• If you normally use cover cloths - be sure to wash and dry them before the day of the assessment.
  • Wear wellies, they're easy to disinfect if necessary. There is no need to have the most expensive, and they don't have to be white.
  • If you normally wear leather gloves it's good practice to cover them with either latex or nitriles when inspecting somebody else's bees because there's less chance of transferring pathogens.
Frame making
  • Practice on a couple of frames during the days before the assessment, just to remind yourself how easy it is.
  • Take everything you will need, including wax, which is best carried between two pieces of thick cardboard so it doesn't get broken en route.
  • If you normally use plastic frames then ask beforehand, to find out if you will be expected to make a wooden frame - and if so, treat it as practice, because one day you may need to.   
 The Assessor & Assessment
  • Your assessor may be somebody from a nearby association, it should not be somebody you know.
  • You should, if possible, be given the chance to open a hive of the same type as your own - but if you're a Top Bar Hive keeper it's less likely, because they aren't as common, same with Dadant and perhaps Warre.
You will be expected to discuss what you can see on the inside of the hive - so be sure you can recognise the difference between :
  • capped worker brood and capped honey;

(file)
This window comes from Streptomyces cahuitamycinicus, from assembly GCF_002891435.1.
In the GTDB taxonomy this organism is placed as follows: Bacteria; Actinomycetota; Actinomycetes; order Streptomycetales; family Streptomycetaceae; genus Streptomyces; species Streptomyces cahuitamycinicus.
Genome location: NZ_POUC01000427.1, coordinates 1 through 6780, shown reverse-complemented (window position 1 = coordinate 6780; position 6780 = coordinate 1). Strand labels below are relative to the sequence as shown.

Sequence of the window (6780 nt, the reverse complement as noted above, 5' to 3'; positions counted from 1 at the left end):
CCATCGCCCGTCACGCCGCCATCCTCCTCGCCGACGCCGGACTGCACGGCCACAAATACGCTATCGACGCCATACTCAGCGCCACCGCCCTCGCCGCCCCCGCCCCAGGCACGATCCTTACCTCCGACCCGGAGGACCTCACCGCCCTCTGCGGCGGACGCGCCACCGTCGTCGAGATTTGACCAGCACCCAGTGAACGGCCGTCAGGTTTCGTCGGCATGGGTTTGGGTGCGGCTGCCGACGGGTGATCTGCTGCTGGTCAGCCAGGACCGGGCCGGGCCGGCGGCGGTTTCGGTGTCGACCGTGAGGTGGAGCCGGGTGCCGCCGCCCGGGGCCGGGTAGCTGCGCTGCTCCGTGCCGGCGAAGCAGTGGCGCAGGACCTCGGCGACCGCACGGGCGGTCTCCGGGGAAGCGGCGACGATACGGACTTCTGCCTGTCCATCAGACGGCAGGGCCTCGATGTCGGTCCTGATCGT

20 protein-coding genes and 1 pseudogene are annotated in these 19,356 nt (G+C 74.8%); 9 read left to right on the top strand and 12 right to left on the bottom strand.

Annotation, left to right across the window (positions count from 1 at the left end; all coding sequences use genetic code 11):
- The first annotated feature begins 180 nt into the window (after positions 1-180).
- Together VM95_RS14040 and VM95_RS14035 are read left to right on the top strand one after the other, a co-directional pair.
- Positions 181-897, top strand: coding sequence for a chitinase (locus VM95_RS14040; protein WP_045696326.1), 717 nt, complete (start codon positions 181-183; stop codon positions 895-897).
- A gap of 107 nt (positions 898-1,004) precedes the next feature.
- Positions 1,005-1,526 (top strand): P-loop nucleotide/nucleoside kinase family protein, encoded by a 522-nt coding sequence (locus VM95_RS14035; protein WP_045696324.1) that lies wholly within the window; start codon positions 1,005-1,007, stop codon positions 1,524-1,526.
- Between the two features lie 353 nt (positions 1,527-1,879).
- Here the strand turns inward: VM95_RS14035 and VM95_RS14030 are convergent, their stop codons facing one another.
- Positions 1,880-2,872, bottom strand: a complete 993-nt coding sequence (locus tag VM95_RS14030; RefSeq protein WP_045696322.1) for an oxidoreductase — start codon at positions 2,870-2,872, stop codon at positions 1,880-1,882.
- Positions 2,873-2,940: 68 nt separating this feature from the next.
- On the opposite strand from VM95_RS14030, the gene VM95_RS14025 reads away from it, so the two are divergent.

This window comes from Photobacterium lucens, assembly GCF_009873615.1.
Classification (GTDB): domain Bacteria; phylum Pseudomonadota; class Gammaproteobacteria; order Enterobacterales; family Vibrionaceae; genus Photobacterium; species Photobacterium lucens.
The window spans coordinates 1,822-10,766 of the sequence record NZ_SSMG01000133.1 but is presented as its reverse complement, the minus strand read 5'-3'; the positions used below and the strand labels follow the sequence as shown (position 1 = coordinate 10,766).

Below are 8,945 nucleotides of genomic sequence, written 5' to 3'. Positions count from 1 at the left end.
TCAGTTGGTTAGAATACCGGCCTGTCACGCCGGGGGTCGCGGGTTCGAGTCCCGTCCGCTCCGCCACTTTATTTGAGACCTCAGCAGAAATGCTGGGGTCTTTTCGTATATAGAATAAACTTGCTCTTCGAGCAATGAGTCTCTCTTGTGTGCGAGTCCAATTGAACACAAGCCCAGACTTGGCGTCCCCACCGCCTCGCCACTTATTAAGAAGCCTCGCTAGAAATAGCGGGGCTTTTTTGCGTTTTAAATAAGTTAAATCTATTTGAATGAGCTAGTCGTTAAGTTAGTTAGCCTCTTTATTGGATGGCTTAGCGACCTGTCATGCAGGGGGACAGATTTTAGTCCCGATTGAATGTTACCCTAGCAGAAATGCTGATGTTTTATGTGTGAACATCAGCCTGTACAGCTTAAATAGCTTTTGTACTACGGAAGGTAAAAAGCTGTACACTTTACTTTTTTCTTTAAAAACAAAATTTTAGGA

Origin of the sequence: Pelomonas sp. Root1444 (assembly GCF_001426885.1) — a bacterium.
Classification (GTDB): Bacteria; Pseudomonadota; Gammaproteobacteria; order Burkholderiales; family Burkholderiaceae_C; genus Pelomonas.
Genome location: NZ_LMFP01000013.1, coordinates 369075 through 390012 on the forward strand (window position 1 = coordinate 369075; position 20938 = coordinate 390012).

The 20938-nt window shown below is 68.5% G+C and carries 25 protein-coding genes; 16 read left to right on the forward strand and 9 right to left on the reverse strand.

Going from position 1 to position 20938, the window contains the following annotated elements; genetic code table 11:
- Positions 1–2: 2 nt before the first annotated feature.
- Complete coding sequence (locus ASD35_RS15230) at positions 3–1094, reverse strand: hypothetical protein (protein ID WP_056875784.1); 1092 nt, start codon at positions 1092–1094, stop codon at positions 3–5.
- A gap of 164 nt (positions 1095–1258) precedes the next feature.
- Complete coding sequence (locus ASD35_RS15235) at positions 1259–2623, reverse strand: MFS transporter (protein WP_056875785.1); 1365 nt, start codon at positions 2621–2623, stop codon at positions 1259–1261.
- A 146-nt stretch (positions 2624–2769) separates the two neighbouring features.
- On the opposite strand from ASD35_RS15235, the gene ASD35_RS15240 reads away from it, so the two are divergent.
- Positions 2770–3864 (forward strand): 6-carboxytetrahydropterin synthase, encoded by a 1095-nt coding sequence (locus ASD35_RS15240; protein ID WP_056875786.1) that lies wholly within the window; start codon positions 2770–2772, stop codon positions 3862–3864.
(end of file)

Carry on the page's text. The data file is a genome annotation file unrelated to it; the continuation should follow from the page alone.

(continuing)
• capped drone and capped worker cells;
  • capped drone cells and queen cells;
  • nectar and pollen.
The assessor isn't trying to catch you out or trip you up with awkward, unanswerable or ambiguous questions. You will find they will lead you onwards to the correct answer if it's clear you're a bit stuck, or a bit too nervous to think straight - so try to relax.

Each assessor is likely to have their favourite questions, but expect to give at least one detailed response to two or more items from each section of the syllabus - take particular care to know the information about diseases, especially the foulbroods. You may be asked extended questions during your hive inspection - perhaps explaining why pollen is closer to the brood than the capped honey; how old a group of larvae are (you may have to guess based on how big each one is, and the length of time those larvae take to develop); whether the laying pattern is good for the time of year, and why.

The vast majority of people pass the Basic Assessment - you are unlikely to fail unless you haven't really been looking after bees for over a year, or if you haven't bothered to do some extra reading or to have revised what you learned on your beginner's course. As you're reading this page then the chances are you'll have found plenty of other online sources too - and you'll pass with flying colours.

So, relax and enjoy it your time with the assessor.

Good luck.
There are 'notes' for each section of the 'Basic Assessment' syllabus:
BBKA Basic Assessment : Syllabus 2013
Basic Assessment notes - Part 1 : Manipulation of a Honeybee Colony
Basic Assessment notes - Part 2 : Equipment
Basic Assessment notes - Part 3 : Natural History of the Honeybee
Basic Assessment notes - Part 4 : Beekeeping
Basic Assessment notes - Part 5 : Disease and Pests
BBKA Basic Assessment notes : On the day